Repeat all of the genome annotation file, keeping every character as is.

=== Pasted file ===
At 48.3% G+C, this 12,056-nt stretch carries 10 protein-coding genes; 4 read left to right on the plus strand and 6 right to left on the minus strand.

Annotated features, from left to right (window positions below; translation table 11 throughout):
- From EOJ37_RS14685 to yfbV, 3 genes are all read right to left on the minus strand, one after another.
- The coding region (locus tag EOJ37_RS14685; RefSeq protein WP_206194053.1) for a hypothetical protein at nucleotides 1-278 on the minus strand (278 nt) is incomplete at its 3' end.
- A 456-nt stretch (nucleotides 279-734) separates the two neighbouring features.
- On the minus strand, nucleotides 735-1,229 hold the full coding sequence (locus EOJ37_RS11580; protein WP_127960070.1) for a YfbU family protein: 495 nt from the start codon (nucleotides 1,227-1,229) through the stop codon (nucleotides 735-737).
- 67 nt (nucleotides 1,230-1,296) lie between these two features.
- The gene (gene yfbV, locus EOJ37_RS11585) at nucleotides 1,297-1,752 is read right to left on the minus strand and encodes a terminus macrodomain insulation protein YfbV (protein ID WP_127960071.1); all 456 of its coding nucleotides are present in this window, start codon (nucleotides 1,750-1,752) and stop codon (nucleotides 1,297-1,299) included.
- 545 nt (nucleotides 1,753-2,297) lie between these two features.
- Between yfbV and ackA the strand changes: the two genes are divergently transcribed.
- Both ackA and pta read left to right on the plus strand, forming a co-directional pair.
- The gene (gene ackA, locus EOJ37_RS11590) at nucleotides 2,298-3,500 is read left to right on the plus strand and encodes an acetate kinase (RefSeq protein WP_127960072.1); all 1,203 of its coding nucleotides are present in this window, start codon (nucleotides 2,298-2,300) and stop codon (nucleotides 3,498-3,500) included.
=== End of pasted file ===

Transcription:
At 48.3% G+C, this 12,056-nt stretch carries 10 protein-coding genes; 4 read left to right on the plus strand and 6 right to left on the minus strand.

Annotated features, from left to right (window positions below; translation table 11 throughout):
- From EOJ37_RS14685 to yfbV, 3 genes are all read right to left on the minus strand, one after another.
- The coding region (locus tag EOJ37_RS14685; RefSeq protein WP_206194053.1) for a hypothetical protein at nucleotides 1-278 on the minus strand (278 nt) is incomplete at its 3' end.
- A 456-nt stretch (nucleotides 279-734) separates the two neighbouring features.
- On the minus strand, nucleotides 735-1,229 hold the full coding sequence (locus EOJ37_RS11580; protein WP_127960070.1) for a YfbU family protein: 495 nt from the start codon (nucleotides 1,227-1,229) through the stop codon (nucleotides 735-737).
- 67 nt (nucleotides 1,230-1,296) lie between these two features.
- The gene (gene yfbV, locus EOJ37_RS11585) at nucleotides 1,297-1,752 is read right to left on the minus strand and encodes a terminus macrodomain insulation protein YfbV (protein ID WP_127960071.1); all 456 of its coding nucleotides are present in this window, start codon (nucleotides 1,750-1,752) and stop codon (nucleotides 1,297-1,299) included.
- 545 nt (nucleotides 1,753-2,297) lie between these two features.
- Between yfbV and ackA the strand changes: the two genes are divergently transcribed.
- Both ackA and pta read left to right on the plus strand, forming a co-directional pair.
- The gene (gene ackA, locus EOJ37_RS11590) at nucleotides 2,298-3,500 is read left to right on the plus strand and encodes an acetate kinase (RefSeq protein WP_127960072.1); all 1,203 of its coding nucleotides are present in this window, start codon (nucleotides 2,298-2,300) and stop codon (nucleotides 3,498-3,500) included.